Finny used to ask Gene to go and do other things instead of studying. Gene normally did what Finny asked. Gene decided that Finny was trying to hurt him when they story states, “Suddenly he turned his fire against me, he betrayed several of his other friends,” and he was doing things on his own (102). The second stage of Finny and Gene’s friendship is betrayal and guilt.
Finny is so hurt because he cannot believe that Gene would deliberately hurt him. Finny tells Gene that he understands that Gene acted without really thinking, and Finny forgives Gene. This shows the reader the true personality of Finny. He is kind, carefree, reckless, real, and loves unconditionally. He cannot accept that anyone close to
Gene believes that Finny and he hate each other, until he realizes Finny’s pureness, which Gene can not stand. At first, Gene believes that Finny wants to exceed him, and that the two are rivals. Everyone at Devon likes Finny. The teachers adore him, the students look up to him, the athletes aspire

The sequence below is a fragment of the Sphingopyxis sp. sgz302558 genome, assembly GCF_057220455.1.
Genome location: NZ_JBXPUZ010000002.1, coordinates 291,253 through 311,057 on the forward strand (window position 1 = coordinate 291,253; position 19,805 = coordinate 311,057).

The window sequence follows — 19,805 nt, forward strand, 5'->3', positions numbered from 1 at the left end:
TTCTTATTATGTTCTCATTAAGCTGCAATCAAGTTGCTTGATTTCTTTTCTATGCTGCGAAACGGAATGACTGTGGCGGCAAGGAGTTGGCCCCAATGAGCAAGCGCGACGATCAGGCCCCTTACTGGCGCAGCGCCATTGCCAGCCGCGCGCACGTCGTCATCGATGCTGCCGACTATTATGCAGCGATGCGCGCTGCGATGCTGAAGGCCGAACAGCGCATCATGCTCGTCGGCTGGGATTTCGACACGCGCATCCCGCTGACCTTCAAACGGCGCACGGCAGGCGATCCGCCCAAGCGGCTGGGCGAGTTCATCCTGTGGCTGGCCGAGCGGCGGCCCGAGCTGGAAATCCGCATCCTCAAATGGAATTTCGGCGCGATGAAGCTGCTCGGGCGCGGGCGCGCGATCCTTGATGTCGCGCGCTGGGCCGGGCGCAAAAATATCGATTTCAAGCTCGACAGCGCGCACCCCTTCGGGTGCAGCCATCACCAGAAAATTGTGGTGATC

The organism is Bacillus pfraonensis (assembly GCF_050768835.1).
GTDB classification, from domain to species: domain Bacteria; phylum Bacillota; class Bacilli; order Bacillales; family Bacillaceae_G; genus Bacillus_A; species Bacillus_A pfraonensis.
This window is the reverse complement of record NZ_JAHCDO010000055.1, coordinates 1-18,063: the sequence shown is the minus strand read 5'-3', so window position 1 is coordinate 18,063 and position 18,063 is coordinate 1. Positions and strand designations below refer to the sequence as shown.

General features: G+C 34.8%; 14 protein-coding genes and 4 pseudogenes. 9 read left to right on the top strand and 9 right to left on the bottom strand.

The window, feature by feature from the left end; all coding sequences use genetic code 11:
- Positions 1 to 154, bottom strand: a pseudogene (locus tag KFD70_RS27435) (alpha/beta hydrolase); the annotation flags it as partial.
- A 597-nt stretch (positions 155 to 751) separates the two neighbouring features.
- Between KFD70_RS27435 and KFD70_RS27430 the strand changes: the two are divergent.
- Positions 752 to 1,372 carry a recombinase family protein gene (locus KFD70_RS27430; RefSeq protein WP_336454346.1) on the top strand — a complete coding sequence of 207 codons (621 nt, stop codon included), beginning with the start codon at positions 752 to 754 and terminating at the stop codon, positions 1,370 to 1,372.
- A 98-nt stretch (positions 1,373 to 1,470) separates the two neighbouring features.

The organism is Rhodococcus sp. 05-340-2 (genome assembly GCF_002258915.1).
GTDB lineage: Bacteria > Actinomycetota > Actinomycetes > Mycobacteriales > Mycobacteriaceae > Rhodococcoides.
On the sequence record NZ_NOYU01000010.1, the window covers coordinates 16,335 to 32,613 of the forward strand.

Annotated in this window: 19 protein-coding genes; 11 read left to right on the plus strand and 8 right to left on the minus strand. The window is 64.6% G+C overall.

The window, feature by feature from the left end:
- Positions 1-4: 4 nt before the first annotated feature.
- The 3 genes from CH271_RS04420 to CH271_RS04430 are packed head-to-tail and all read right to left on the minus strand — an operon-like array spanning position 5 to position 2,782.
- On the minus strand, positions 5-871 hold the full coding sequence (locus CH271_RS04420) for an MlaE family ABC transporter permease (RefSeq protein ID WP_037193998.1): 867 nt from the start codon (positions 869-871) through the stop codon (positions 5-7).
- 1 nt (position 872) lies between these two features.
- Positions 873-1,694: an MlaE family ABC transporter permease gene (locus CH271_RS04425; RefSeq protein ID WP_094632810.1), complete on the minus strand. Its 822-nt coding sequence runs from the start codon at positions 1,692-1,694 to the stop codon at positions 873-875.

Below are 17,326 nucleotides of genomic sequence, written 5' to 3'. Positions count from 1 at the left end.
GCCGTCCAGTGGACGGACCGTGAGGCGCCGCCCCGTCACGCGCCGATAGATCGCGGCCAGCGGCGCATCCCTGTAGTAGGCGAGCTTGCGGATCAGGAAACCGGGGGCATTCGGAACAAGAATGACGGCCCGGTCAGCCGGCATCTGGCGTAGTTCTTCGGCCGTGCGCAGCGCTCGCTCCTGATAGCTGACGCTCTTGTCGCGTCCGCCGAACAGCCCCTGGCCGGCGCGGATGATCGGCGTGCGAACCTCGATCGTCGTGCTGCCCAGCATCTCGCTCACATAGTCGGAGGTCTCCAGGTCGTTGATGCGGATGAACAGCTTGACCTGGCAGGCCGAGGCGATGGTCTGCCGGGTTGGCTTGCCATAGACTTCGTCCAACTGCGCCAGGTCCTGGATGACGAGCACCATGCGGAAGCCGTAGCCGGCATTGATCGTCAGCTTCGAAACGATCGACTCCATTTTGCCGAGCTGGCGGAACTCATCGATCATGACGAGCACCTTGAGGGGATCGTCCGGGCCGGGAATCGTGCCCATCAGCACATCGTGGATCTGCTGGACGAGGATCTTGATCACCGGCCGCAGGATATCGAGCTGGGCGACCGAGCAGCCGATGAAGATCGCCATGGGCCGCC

Leif Enger’s Peace Like A River tells the story of Reuben, who searches for Davy, his brother, a fugitive, all the while witnessing his father’s miracles. Peace Like a River depicts an unbreakable connection between Reuben and his father Jeremiah; the two of them would do anything for each other. Throughout the novel, Reuben and Jeremiah’s health seem tied to each other. Reuben is at his strongest when Jeremiah falls ill, but when Jeremiah seems healthy and happy, Reuben’s asthma controls him, and in the end, Jeremiah gives up his life for Reuben. Firstly, Reuben is healthiest when Jeremiah becomes sick.
We have seen examples of talented poets who overview the world in a more sensitive way than normal people. My favorite poem by an author that we have encountered this semester is Lucille Clifton’s “The Mississippi River Empties Into The Gulf.” I think this poem is a great example on how poets recognizes features that normal people cannot interpret out. First, Clifton personified a river to have the characteristics of humans. Clifton noted rivers to carry, to empty, and to drag the memories from the past.